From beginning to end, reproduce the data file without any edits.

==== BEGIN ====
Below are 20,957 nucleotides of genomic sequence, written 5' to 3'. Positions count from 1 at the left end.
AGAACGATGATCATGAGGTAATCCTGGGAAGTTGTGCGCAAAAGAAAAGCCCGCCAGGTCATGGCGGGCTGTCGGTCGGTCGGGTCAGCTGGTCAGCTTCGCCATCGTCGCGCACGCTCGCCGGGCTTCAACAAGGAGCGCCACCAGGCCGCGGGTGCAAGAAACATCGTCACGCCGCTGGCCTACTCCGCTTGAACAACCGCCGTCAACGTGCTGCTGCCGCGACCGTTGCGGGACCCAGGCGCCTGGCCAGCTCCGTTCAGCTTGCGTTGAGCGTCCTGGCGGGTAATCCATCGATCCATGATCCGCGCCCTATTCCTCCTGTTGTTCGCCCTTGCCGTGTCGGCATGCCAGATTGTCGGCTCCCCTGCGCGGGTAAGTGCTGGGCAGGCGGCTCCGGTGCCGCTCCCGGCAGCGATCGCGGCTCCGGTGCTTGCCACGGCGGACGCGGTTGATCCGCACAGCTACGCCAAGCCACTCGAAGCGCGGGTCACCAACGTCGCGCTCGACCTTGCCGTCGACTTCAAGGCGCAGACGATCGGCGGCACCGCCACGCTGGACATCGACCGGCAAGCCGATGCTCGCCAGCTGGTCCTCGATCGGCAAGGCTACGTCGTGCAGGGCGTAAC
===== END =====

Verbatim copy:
Below are 20,957 nucleotides of genomic sequence, written 5' to 3'. Positions count from 1 at the left end.
AGAACGATGATCATGAGGTAATCCTGGGAAGTTGTGCGCAAAAGAAAAGCCCGCCAGGTCATGGCGGGCTGTCGGTCGGTCGGGTCAGCTGGTCAGCTTCGCCATCGTCGCGCACGCTCGCCGGGCTTCAACAAGGAGCGCCACCAGGCCGCGGGTGCAAGAAACATCGTCACGCCGCTGGCCTACTCCGCTTGAACAACCGCCGTCAACGTGCTGCTGCCGCGACCGTTGCGGGACCCAGGCGCCTGGCCAGCTCCGTTCAGCTTGCGTTGAGCGTCCTGGCGGGTAATCCATCGATCCATGATCCGCGCCCTATTCCTCCTGTTGTTCGCCCTTGCCGTGTCGGCATGCCAGATTGTCGGCTCCCCTGCGCGGGTAAGTGCTGGGCAGGCGGCTCCGGTGCCGCTCCCGGCAGCGATCGCGGCTCCGGTGCTTGCCACGGCGGACGCGGTTGATCCGCACAGCTACGCCAAGCCACTCGAAGCGCGGGTCACCAACGTCGCGCTCGACCTTGCCGTCGACTTCAAGGCGCAGACGATCGGCGGCACCGCCACGCTGGACATCGACCGGCAAGCCGATGCTCGCCAGCTGGTCCTCGATCGGCAAGGCTACGTCGTGCAGGGCGTAAC